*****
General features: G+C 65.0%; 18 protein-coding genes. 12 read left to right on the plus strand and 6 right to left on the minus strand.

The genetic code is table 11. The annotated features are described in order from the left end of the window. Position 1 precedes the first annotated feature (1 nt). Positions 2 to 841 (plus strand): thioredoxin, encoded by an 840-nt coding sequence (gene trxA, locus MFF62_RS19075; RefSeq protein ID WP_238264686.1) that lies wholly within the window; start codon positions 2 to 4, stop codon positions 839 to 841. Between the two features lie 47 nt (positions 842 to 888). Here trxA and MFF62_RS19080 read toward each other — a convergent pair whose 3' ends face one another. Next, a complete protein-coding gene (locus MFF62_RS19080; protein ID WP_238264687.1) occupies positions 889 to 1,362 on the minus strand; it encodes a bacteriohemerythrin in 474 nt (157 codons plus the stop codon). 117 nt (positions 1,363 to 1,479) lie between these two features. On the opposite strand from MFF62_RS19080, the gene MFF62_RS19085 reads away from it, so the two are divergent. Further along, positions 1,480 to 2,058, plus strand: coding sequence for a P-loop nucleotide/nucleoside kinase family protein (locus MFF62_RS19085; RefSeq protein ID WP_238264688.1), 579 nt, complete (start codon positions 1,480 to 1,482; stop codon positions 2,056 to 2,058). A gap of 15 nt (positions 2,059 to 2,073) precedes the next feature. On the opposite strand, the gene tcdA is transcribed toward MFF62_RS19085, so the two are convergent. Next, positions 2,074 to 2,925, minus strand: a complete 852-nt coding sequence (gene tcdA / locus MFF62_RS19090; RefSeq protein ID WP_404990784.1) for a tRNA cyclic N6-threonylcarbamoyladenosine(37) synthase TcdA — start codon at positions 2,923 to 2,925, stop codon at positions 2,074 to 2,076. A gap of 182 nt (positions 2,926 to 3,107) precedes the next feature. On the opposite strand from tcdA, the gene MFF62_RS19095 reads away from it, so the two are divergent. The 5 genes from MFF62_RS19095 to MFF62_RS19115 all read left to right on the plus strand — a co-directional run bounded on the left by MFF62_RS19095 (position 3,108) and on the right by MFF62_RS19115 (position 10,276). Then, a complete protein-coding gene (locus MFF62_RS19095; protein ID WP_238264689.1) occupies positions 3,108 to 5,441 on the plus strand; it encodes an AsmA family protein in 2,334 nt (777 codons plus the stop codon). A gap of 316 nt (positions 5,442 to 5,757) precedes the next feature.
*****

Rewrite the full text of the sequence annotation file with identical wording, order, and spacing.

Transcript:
General features: G+C 65.0%; 18 protein-coding genes. 12 read left to right on the plus strand and 6 right to left on the minus strand.

The genetic code is table 11. The annotated features are described in order from the left end of the window. Position 1 precedes the first annotated feature (1 nt). Positions 2 to 841 (plus strand): thioredoxin, encoded by an 840-nt coding sequence (gene trxA, locus MFF62_RS19075; RefSeq protein ID WP_238264686.1) that lies wholly within the window; start codon positions 2 to 4, stop codon positions 839 to 841. Between the two features lie 47 nt (positions 842 to 888). Here trxA and MFF62_RS19080 read toward each other — a convergent pair whose 3' ends face one another. Next, a complete protein-coding gene (locus MFF62_RS19080; protein ID WP_238264687.1) occupies positions 889 to 1,362 on the minus strand; it encodes a bacteriohemerythrin in 474 nt (157 codons plus the stop codon). 117 nt (positions 1,363 to 1,479) lie between these two features. On the opposite strand from MFF62_RS19080, the gene MFF62_RS19085 reads away from it, so the two are divergent. Further along, positions 1,480 to 2,058, plus strand: coding sequence for a P-loop nucleotide/nucleoside kinase family protein (locus MFF62_RS19085; RefSeq protein ID WP_238264688.1), 579 nt, complete (start codon positions 1,480 to 1,482; stop codon positions 2,056 to 2,058). A gap of 15 nt (positions 2,059 to 2,073) precedes the next feature. On the opposite strand, the gene tcdA is transcribed toward MFF62_RS19085, so the two are convergent. Next, positions 2,074 to 2,925, minus strand: a complete 852-nt coding sequence (gene tcdA / locus MFF62_RS19090; RefSeq protein ID WP_404990784.1) for a tRNA cyclic N6-threonylcarbamoyladenosine(37) synthase TcdA — start codon at positions 2,923 to 2,925, stop codon at positions 2,074 to 2,076. A gap of 182 nt (positions 2,926 to 3,107) precedes the next feature. On the opposite strand from tcdA, the gene MFF62_RS19095 reads away from it, so the two are divergent. The 5 genes from MFF62_RS19095 to MFF62_RS19115 all read left to right on the plus strand — a co-directional run bounded on the left by MFF62_RS19095 (position 3,108) and on the right by MFF62_RS19115 (position 10,276). Then, a complete protein-coding gene (locus MFF62_RS19095; protein ID WP_238264689.1) occupies positions 3,108 to 5,441 on the plus strand; it encodes an AsmA family protein in 2,334 nt (777 codons plus the stop codon). A gap of 316 nt (positions 5,442 to 5,757) precedes the next feature.